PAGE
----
I recently took my boys for their annual checkups and each time the pediatrician asked the same question: “How much milk do they drink?”
“Three times a day,” I answered. She smiled and said “good.”
But according to this new study, my doctor is giving me bad medical advice.
A good look at the study reveals it is yet another case of correlation, not causation, that’s feeding these inflated and hysterical headlines.
First, the correlation. Student researchers looking to get their name out there love using this trick and they’ve done just that with this latest example of junk science. This is how it’s done: The researchers collect data on how people are eating (in this case, they took data from the National Health and Nutrition Examination Survey, called NHANES) and find a habit of the American public (in this case, drinking milk and eating meat) and then they line that data up against the number of people who are getting cancer (in this case by looking at data from the National Death Index).
And what did they find when comparing these two data sets? That the people who consumed animal protein died of cancer more often.
But it’s important to realize a few things about the NHANES data. Now, I don’t want to totally dismiss it because it is a valuable source of information but it does have limits. First, NHANES relies on face-to-face interviews with people where they are asked to recall one day of eating. Well, guess what happens when you are asked very personal questions, in person. You lie! That’s right. You lie? Why? Because it can sometimes be embarrassing to admit your weaknesses. Secondly, people have bad memories, which only adds to the uncertainty of the data collected.
Also, NHANES data is only a tiny piece of a very large pie. NHANES doesn’t have complete information on all Americans. Rather, the survey examines a nationally representative sample of about 5,000 persons each year. Do those 5,000 people accurately represent the entire U.S. population? Maybe. Maybe not. Does that mean we chuck all NHANES information? No. But perhaps we shouldn’t’ use it to draw conclusions like “milk as bad as smoking.”
Regarding those inflated and hysterical headlines: Well, no surprise there, right? Headline writers are good at getting clicks and they have to in today’s competitive media market. But, people should remember that this latest “milk kills” study is only one study that says there’s a possibility that you’ll increase your chances (got that, chances) of getting cancer or that there might be some random, vague correlation between gorging at 10 cent wing night and cancer. Yet there is a ton of rigorous scientific studies that actually show smoking causes (CAUSES) cancer. Spot the difference?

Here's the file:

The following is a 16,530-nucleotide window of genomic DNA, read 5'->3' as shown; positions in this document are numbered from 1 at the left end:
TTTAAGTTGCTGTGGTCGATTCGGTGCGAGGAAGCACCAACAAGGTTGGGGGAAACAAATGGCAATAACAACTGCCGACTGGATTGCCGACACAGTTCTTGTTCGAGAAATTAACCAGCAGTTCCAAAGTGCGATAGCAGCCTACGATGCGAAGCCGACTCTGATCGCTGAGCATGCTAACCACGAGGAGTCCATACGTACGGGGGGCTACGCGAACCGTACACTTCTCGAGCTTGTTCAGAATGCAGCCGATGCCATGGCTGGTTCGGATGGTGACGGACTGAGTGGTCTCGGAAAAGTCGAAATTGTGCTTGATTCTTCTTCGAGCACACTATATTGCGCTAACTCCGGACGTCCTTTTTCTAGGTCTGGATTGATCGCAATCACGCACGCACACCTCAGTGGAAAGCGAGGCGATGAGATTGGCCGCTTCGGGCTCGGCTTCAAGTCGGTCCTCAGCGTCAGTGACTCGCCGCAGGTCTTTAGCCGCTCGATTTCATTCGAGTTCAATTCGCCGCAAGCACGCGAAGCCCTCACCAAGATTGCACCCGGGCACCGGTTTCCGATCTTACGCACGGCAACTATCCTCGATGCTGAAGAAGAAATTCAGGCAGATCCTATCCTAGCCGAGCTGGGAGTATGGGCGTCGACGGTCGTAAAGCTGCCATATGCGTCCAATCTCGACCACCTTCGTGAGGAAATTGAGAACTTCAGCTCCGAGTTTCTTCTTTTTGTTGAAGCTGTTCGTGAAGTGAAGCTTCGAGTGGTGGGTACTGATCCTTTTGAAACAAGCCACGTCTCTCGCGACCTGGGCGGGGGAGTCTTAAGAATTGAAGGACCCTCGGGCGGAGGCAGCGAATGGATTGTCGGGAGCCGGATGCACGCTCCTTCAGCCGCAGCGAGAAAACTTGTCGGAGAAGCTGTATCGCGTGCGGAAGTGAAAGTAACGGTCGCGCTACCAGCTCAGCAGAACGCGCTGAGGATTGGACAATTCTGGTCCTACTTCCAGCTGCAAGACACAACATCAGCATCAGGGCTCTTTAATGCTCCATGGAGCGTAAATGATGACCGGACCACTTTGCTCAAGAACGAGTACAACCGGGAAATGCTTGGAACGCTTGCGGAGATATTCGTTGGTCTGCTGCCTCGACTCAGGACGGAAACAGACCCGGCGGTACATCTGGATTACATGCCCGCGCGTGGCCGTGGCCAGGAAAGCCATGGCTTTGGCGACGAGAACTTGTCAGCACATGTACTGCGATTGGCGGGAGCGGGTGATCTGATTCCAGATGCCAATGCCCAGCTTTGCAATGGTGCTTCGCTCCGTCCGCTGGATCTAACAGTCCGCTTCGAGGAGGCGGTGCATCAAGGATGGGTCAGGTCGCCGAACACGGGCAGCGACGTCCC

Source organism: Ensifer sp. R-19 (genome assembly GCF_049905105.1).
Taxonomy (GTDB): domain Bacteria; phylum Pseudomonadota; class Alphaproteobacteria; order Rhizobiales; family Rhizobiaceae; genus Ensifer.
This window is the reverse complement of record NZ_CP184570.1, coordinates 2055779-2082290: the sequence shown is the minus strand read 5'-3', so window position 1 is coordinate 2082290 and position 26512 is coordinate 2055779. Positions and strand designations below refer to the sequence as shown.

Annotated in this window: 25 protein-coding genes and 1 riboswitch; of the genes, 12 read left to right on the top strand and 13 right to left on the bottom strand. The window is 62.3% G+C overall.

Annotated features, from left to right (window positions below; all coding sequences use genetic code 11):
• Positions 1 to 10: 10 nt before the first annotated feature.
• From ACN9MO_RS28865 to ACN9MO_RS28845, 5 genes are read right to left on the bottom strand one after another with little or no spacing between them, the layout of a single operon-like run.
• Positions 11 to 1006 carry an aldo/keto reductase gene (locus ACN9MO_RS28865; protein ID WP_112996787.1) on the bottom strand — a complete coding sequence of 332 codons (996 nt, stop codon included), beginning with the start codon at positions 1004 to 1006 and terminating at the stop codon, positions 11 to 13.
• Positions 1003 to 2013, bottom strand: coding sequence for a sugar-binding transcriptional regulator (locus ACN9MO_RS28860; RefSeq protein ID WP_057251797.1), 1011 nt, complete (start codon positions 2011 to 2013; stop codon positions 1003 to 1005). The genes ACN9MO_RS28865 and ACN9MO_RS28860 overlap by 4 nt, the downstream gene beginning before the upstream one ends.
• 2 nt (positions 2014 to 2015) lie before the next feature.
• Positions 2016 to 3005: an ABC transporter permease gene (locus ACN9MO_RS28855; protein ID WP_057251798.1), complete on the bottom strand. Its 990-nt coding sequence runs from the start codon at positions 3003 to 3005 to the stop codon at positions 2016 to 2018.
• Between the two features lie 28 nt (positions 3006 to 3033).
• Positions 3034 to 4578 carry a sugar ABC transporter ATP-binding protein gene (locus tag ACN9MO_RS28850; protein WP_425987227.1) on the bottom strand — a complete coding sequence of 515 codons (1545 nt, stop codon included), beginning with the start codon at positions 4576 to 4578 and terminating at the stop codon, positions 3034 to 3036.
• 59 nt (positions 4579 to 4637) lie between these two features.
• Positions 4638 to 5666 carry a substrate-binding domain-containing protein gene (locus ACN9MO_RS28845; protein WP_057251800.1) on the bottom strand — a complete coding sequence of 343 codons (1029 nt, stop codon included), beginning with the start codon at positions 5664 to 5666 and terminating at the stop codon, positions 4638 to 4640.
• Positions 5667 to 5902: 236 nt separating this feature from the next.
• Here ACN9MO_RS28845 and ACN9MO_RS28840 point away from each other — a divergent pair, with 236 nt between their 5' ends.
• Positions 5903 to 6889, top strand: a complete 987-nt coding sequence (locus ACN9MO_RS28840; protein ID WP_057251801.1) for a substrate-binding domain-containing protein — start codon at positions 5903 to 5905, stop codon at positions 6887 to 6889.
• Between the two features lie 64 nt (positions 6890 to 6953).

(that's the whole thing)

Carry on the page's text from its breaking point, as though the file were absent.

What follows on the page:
When you read most of the stories this study has generated, you get the sense that the researchers are backpedaling; fumbling around saying “ummm…we didn’t actually mean people should, you know, drop the glass of milk and ummmm….take up smoking…no, no, no, that’s not what we meant!” Okay, I’m paraphrasing a bit.
But consider this statement from the lead researcher:
The size of the effect we're finding was similar, however I think the association with smoking mortality is way more clear-cut," says Canon. "There's been a lot more research, and there's a lot less potential for confounding factors. For nutrition, it's really hard to unravel what someone's diet is and really quantify that—whereas it's quite easy to say, 'Do you smoke a pack of cigarettes a day?'"
Canon emphasizes that this definitely isn't a reason to continue (or start) smoking.
Well, at least Canon managed to get that good “Don’t smoke!” message in there. Meanwhile, plenty of Americans are going to forgo healthy, nutritious milk and protein because of a weak correlation to cancer and a study that should never have generated a headline.